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Currently not Collectible - IRS Hardship






The IRS offers hardship status for those who cannot pay their tax debt. This is called Currently not Collectible. To qualify for this status, you need to prove that you are unable to pay your tax debt because of financial hardship.


To qualify for Currently Not Collectible (CNC) status, your filing requirements must be met and your tax debt must be less than $50,000. The IRS will consider the following factors when determining if you qualify:

1. You owe less than $50,000 in combined federal income taxes and penalties (including interest).

2. You have no outstanding collection actions against you. This includes any legal action taken by the government to collect a debt from you or garnish your wages or bank account.

3. It also includes levies on your property or bank accounts, liens on property owned by you or filed against property belonging to someone else that was sold at auction under a judgment against you, and seizures of property belonging to others that were sold at auction under a judgment against you.


You have experienced "economic hardship" due to circumstances beyond your control that prevented payment during the last three years of the five-year period ending on the date of application for currently not collectible status (except if those circumstances were caused by fraud). Economic hardship includes losses



Understanding Currently Not Collectible (IRS Hardship) Status

Section of IRS Code explains the different situations in which an account may be moved to CNC status. For example, CNC status may be granted when:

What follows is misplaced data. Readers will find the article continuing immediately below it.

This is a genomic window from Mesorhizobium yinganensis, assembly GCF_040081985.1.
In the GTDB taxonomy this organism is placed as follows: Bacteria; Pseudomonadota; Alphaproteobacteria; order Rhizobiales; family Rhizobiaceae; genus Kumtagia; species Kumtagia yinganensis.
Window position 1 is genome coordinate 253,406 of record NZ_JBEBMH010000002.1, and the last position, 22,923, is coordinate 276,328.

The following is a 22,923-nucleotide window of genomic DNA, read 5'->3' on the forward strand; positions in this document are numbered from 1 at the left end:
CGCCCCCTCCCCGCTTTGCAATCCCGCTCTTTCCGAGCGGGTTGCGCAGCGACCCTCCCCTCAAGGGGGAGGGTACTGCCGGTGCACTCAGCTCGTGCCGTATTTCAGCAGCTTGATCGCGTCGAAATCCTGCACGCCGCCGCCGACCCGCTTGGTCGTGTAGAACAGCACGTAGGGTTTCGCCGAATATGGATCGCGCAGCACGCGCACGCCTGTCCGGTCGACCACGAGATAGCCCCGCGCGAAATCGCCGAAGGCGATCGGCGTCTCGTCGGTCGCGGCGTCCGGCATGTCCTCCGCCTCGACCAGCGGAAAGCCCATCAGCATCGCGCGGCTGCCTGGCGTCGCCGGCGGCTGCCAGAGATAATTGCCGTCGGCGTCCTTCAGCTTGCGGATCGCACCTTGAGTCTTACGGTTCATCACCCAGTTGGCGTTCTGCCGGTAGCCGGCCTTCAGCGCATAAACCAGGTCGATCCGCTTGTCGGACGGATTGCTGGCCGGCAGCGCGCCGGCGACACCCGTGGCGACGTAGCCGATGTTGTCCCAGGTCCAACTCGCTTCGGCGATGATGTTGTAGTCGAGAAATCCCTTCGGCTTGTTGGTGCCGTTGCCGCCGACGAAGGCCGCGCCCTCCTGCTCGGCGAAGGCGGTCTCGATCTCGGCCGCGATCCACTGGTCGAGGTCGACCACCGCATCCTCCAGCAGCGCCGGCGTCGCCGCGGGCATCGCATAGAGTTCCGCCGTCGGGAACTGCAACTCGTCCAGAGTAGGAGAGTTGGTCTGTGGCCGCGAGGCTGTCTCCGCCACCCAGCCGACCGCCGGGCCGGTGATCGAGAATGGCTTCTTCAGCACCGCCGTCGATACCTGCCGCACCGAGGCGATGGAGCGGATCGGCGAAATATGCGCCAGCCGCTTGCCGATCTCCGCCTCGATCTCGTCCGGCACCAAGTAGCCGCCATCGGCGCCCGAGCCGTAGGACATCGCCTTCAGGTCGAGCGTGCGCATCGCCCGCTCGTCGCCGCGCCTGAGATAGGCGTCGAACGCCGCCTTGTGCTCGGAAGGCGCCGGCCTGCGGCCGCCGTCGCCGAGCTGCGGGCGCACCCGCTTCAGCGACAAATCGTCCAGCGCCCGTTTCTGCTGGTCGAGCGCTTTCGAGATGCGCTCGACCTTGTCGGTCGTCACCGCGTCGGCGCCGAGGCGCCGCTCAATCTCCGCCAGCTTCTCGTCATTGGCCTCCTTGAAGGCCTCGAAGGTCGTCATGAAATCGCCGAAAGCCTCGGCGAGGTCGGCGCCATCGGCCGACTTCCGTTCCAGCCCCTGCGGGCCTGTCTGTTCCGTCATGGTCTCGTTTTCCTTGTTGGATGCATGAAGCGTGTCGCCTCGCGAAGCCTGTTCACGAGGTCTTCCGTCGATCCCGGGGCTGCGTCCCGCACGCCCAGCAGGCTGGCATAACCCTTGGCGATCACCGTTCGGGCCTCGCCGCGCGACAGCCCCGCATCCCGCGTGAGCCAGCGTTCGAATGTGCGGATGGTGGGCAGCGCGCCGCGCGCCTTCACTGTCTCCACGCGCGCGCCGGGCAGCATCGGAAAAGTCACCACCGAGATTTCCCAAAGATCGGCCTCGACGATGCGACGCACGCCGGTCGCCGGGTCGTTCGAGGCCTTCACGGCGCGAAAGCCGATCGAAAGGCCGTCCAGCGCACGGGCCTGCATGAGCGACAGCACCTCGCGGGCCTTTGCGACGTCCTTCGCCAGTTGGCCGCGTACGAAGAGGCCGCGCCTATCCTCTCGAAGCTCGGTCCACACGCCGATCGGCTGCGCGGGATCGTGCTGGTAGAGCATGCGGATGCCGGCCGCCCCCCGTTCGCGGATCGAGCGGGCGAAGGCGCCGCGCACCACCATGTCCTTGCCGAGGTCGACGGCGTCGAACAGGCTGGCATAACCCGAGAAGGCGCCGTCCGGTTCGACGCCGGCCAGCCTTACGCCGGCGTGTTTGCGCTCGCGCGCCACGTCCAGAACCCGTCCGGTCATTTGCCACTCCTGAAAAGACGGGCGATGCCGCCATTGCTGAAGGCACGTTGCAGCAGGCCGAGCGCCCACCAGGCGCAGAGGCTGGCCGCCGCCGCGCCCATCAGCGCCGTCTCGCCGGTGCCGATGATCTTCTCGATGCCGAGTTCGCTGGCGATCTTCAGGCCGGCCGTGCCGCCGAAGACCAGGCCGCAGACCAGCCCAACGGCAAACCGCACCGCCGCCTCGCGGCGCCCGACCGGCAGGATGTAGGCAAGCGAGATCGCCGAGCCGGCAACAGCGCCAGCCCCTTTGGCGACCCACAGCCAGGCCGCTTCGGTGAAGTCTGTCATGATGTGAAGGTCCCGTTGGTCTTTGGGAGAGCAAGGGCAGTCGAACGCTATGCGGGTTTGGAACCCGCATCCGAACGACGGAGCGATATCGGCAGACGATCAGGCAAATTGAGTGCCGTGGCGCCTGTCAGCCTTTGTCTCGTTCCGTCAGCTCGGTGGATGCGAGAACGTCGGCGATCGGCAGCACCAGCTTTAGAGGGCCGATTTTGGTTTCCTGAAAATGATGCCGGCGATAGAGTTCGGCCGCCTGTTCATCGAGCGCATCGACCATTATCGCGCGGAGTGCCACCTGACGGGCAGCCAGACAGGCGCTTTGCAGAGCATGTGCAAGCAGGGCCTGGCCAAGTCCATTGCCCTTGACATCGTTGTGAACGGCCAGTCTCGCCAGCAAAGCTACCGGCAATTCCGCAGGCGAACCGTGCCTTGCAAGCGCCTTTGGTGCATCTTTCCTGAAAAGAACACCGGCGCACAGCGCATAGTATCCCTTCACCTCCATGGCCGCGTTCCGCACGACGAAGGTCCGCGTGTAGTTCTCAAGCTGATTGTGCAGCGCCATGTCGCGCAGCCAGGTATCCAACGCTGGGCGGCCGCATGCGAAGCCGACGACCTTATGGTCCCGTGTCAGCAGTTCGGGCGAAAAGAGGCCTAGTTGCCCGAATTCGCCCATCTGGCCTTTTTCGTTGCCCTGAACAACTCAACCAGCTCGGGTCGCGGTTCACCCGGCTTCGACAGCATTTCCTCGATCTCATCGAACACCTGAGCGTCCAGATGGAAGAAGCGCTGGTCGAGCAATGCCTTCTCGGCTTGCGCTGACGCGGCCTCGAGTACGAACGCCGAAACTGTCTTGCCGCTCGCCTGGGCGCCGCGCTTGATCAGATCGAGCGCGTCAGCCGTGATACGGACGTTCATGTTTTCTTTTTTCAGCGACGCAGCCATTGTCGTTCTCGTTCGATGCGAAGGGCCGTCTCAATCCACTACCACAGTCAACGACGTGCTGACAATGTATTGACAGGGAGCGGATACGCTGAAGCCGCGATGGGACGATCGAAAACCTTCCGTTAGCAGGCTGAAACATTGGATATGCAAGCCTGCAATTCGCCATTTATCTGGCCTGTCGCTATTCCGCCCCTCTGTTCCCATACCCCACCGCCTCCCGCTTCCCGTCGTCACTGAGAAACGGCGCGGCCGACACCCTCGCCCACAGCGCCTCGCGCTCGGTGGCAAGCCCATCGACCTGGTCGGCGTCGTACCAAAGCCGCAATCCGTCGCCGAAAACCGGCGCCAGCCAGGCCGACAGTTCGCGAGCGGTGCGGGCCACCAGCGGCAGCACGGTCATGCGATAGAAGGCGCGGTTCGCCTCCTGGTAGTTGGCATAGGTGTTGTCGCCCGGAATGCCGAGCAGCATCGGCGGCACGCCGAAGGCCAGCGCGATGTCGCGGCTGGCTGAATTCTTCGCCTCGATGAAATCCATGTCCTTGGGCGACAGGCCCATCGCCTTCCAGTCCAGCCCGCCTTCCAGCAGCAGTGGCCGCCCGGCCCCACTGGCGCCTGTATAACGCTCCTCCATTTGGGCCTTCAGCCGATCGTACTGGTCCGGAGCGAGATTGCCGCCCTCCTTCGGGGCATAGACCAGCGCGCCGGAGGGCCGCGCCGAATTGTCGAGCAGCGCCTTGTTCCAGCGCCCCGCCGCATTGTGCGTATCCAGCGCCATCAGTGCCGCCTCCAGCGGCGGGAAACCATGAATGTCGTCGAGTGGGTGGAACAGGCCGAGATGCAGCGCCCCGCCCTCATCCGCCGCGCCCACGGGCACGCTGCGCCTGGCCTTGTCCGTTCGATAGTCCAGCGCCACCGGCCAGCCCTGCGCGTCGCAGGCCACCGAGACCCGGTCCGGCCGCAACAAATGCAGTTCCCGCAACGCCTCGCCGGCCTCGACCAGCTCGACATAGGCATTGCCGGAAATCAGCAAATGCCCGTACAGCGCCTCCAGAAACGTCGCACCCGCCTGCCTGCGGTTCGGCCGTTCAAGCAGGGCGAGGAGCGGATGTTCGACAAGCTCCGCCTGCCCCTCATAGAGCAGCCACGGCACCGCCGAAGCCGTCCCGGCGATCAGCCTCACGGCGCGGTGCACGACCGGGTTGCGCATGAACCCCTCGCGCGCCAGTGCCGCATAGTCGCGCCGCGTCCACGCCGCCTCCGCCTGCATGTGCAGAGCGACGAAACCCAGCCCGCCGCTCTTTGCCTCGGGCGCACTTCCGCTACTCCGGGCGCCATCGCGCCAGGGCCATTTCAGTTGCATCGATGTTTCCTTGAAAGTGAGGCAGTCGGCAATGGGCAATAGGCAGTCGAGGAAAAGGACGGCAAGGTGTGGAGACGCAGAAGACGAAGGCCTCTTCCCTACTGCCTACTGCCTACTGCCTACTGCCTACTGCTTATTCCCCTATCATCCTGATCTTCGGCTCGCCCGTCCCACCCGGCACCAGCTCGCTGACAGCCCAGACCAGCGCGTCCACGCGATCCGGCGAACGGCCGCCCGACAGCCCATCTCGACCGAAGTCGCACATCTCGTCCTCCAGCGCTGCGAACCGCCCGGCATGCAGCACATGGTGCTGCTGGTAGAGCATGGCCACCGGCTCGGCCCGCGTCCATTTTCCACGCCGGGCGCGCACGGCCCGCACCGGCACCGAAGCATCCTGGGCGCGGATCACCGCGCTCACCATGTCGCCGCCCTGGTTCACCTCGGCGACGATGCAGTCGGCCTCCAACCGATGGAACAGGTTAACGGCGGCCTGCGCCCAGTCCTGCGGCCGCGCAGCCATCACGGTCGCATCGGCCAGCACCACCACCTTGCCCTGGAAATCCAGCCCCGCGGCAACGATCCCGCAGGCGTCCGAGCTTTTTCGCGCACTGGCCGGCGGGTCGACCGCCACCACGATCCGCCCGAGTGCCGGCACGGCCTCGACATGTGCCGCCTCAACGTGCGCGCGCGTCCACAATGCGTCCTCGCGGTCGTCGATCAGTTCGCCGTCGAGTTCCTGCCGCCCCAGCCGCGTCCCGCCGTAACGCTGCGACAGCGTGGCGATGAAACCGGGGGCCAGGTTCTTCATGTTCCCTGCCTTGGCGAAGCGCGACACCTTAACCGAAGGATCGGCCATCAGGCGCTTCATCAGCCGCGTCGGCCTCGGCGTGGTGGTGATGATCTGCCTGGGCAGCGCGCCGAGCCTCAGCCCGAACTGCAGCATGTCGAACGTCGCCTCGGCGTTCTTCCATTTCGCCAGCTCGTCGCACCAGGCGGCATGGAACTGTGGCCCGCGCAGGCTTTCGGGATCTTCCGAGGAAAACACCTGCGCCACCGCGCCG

A. Collection of taxes would create “a hardship for taxpayers” that leaves them unable to meet the basic cost of living expenses;

B. When an individual dies and there is no collection potential from their estate;

C. When a taxpayer (or their assets) cannot be located; or

D. When a taxpayer cannot be contacted, even though the location is known.



If you are unable to pay your tax debt, the IRS has a program called Currently Not Collectible (CNC). The CNC status is available to taxpayers who cannot pay their entire tax debt because of financial hardship.


The IRS issues a Currently Not Collectible (CNC) letter to inform you that they have approved your request for CNC status. The letter explains how long the CNC period will last and what you need to do while it is in effect.


Here are some things to know about CNC:

It can help with credit scores and improve your ability to get loans or credit cards.

It doesn't eliminate penalties or interest on your debt but it does stop collection actions by the IRS for six months at a time. If you qualify for CNC status again in the future, it will continue where it left off the previous time.


How to Obtain CNC Status


As stated above, CNC status can be an essential part of financial health for those who have a tax liability but are unable to pay it. An experienced tax attorney can help to guide you through the steps of applying for CNC status, which include proving that you do not have any assets to pay your tax burden.


To prove this, you must fill out and file several forms, including Form 433-A. This is a highly comprehensive financial form that should be filled out with a knowledgeable tax attorney. You will also need to include a copy of your tax return, proof of living expenses (including healthcare and transportation), and more.

The status of Currently Not Collectible (IRS Hardship) means precisely what you think. When it has been proven to the IRS that you are unable to pay on your tax liability or the assessed penalties and interest under the following circumstances:


a. Personal income covers only your essential living costs with no leftover money that the IRS can take

b. Lack of valuable assets subject to levying


Note that the IRS is not allowed to seize an asset that has less than 20 percent equity in the item or if the expense involved in seizing and selling is higher than the value of the equity

Although the idea of having nothing worth taking is not the ideal position to be in, it can help with dealing with the IRS. If your tax liability is considered uncollectible, collection activities by the IRS will be halted. While the IRS will be unable to collect against you, interest and penalties will continue to accrue on your tax debt.


To learn more about the tax relief program known as Currently not Collectible (CNC) status, contact Flat Fee Tax Relief today.